IVI
  8. jace

    jace Off the fence

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    Give me the info. I'm happy to worry for myself, and judge for myself. I disagree with most of what you say, IVI, as you know. Perhaps we can agree to differ in our opinions, and I will continue to present information that I see as important, including the next part of this story, as it arises.
  9. In Vitro Infidelium

    In Vitro Infidelium Guest

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    So no problems with cognitive function, lack of technical skill in bioinformatics or specialist medical knowledge ?

    This raises a further interesting question which MEAdvocacy ignores – VIPdx required (at least it claimed this was the case) that all tests had to be ordered by a physician, and the ordering physician was solely responsible for providing interpretation to the patient, of any test results. In the UK the ordering of tests by a medical professional is strictly regulated, such that the VIPdx tests could never have been deemed medically appropriate by dint of the lack of any clinical validation. So did VIPdx accept orders for tests without a physician being involved ? Or did UK doctors act outside their professional limitations, and what interpretation did such doctors give on the tests ordered in their name ?

    Differing on opinion is one thing, differing on establishable facts is something else, MEAdvocacy has produced a misleading article based on perverse interpretation and ignorance or avoidance of material information. One may have the opinion that the moon is made of green cheese, but that doesn’t obviate knowledge of moon rock.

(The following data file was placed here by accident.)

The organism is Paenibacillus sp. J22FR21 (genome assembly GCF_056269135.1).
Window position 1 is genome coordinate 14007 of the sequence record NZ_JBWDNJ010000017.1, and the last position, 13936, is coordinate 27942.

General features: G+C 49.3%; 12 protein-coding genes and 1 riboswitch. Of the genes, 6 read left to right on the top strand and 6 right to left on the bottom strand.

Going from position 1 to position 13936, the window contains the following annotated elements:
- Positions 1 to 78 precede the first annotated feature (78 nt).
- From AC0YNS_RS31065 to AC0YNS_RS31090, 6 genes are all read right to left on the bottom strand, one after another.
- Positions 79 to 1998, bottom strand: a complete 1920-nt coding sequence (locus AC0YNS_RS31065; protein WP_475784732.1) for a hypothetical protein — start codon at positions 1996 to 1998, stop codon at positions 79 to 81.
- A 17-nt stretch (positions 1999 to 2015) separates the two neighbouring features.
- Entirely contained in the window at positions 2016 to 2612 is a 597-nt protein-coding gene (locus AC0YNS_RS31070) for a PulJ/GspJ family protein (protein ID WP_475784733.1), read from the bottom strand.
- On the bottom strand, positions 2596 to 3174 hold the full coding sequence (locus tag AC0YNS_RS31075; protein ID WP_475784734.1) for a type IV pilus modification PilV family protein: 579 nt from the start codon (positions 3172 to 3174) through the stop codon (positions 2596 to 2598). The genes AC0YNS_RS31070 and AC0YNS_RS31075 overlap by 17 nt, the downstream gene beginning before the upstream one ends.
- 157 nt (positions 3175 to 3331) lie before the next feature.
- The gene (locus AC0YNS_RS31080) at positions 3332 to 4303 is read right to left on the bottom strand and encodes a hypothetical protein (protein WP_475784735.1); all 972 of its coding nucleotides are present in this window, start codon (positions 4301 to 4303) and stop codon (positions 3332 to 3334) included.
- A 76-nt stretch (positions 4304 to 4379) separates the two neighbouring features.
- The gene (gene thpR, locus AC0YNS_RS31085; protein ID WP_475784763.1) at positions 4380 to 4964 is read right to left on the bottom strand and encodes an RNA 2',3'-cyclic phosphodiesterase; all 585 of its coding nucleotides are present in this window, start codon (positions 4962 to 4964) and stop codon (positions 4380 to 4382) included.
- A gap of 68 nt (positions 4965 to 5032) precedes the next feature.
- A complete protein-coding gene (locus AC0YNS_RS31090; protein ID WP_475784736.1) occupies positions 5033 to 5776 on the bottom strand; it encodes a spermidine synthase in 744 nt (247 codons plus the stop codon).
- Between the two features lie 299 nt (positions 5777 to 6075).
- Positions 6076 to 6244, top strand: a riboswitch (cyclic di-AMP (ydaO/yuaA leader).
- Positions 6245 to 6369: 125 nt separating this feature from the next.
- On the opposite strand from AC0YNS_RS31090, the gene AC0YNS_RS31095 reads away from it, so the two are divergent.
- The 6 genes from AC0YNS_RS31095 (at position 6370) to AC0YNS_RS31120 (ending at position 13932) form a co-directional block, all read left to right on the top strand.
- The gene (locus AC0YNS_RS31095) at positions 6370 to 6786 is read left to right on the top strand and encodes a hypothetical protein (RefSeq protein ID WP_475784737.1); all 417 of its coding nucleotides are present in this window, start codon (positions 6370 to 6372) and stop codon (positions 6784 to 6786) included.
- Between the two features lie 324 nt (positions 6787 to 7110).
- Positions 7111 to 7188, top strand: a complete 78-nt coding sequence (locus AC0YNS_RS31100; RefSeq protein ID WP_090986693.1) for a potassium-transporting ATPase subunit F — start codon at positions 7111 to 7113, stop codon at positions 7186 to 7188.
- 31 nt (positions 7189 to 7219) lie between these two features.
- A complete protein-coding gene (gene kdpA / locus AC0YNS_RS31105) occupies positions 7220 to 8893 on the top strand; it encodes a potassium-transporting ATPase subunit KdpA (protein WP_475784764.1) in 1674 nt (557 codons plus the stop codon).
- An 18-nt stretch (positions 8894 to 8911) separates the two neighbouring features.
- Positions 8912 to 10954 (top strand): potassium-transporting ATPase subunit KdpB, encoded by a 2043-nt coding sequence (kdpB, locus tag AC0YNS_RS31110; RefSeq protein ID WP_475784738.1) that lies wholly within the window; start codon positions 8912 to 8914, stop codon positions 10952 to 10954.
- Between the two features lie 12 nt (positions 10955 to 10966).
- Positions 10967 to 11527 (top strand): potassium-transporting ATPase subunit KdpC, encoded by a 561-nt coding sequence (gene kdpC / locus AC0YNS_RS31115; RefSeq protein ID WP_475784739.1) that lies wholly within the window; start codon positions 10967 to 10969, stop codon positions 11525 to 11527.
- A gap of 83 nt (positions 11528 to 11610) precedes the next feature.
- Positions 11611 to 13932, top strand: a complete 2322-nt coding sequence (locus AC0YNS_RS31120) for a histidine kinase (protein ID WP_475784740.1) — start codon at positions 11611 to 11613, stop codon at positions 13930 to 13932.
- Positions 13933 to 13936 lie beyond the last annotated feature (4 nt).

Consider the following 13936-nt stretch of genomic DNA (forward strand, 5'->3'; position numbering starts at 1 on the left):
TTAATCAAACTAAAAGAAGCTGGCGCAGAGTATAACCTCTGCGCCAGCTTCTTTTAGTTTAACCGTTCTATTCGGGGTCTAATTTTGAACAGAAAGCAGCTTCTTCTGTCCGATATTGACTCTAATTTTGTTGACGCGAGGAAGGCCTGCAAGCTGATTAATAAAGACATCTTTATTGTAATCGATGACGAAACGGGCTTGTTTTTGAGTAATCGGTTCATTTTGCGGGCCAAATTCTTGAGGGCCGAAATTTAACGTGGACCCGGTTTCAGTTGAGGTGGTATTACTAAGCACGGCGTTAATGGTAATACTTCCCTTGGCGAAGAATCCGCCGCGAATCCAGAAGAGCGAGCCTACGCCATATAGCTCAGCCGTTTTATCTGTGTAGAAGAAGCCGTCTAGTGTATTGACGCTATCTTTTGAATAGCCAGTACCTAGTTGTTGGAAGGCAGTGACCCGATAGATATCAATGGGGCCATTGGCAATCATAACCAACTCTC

IVI
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  10. xrayspex

    xrayspex Senior Member

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    so anybody get any compensation for testing paid for at redlabs wpi in last 2 years? or was it valid? i had cfs profiles as well as xmrv, do we know if any of it means anything?
  11. Firestormm

    Firestormm Guest

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    I think most people with questions were referred to a named individual at VIPdx, but I have not heard any of their answers made public. Doesn't mean they weren't afforded any, just that they haven't made them known. I would imagine that those who strongly supported the test's validity would have been first in line to speak with VIPdx, so it's strange perhaps that nothing has been forthcoming.
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  12. In Vitro Infidelium

    In Vitro Infidelium Guest